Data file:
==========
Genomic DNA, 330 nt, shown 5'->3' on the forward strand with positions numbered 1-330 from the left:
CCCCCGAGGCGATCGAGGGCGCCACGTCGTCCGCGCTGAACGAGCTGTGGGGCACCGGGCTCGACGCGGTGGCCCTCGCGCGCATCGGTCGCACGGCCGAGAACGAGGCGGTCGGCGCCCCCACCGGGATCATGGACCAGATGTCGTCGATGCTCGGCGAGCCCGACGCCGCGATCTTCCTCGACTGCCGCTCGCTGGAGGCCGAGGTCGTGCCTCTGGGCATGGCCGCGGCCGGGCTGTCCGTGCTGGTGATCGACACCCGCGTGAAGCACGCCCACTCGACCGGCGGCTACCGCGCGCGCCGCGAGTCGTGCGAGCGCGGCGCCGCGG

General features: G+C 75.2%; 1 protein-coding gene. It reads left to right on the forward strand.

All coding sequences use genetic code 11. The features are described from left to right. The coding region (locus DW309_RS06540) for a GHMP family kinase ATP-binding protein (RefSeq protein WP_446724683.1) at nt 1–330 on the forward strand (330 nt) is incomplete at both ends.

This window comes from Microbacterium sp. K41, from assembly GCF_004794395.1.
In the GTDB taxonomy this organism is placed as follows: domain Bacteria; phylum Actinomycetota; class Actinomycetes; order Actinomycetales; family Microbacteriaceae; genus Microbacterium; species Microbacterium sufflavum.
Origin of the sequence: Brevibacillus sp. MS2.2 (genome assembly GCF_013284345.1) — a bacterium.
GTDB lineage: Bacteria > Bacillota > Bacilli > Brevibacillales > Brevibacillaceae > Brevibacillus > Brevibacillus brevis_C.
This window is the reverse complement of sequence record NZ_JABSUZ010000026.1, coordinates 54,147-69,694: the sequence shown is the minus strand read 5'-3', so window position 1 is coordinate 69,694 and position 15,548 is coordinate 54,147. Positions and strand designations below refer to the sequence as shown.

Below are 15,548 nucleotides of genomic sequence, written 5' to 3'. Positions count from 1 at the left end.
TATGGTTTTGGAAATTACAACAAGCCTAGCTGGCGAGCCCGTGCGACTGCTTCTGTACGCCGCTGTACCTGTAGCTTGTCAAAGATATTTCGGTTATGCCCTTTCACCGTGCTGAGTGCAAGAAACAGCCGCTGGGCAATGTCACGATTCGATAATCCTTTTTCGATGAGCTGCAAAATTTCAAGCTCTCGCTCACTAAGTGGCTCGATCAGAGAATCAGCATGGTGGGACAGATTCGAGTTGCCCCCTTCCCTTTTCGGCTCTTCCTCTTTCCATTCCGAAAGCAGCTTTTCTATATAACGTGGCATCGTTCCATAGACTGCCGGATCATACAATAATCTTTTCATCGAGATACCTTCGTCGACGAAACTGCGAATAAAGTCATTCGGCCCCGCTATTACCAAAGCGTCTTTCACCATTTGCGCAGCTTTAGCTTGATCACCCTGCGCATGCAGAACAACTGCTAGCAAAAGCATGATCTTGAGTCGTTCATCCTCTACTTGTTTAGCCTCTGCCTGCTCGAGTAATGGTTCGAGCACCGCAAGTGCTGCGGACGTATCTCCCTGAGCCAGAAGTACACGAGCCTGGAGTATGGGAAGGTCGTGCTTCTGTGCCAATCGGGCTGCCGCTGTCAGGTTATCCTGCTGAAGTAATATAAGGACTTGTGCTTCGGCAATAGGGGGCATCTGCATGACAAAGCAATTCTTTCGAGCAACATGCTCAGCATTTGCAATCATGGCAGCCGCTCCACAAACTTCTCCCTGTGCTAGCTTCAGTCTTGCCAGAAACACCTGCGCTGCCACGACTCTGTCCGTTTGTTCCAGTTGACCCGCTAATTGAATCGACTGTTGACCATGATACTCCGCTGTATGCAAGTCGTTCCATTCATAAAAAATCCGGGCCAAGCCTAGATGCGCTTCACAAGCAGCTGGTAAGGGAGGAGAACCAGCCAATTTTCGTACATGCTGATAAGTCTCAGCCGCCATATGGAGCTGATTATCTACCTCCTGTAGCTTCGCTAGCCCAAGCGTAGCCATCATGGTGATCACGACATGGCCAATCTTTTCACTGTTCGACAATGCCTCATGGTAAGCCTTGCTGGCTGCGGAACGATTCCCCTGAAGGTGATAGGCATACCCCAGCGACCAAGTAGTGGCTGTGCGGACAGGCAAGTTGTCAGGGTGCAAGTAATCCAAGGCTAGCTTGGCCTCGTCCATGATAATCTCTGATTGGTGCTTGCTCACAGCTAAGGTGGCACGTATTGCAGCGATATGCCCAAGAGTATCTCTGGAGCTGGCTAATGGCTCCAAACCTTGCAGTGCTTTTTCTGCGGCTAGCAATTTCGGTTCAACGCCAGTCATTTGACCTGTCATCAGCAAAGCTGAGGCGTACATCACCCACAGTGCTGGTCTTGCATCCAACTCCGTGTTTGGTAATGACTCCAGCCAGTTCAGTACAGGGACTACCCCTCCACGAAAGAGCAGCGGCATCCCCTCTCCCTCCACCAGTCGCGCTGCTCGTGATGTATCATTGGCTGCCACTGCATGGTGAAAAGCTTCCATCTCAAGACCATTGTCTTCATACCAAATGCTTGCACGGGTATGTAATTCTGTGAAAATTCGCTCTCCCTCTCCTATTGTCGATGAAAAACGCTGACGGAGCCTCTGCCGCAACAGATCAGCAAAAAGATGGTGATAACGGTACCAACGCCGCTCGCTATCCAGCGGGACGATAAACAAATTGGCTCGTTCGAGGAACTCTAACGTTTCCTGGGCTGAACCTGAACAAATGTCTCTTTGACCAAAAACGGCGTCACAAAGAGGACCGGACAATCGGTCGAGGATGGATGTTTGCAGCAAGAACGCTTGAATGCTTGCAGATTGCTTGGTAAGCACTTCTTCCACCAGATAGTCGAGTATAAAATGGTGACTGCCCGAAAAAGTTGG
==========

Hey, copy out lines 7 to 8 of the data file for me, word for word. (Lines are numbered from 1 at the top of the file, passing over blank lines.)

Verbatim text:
Origin of the sequence: Brevibacillus sp. MS2.2 (genome assembly GCF_013284345.1) — a bacterium.
GTDB lineage: Bacteria > Bacillota > Bacilli > Brevibacillales > Brevibacillaceae > Brevibacillus > Brevibacillus brevis_C.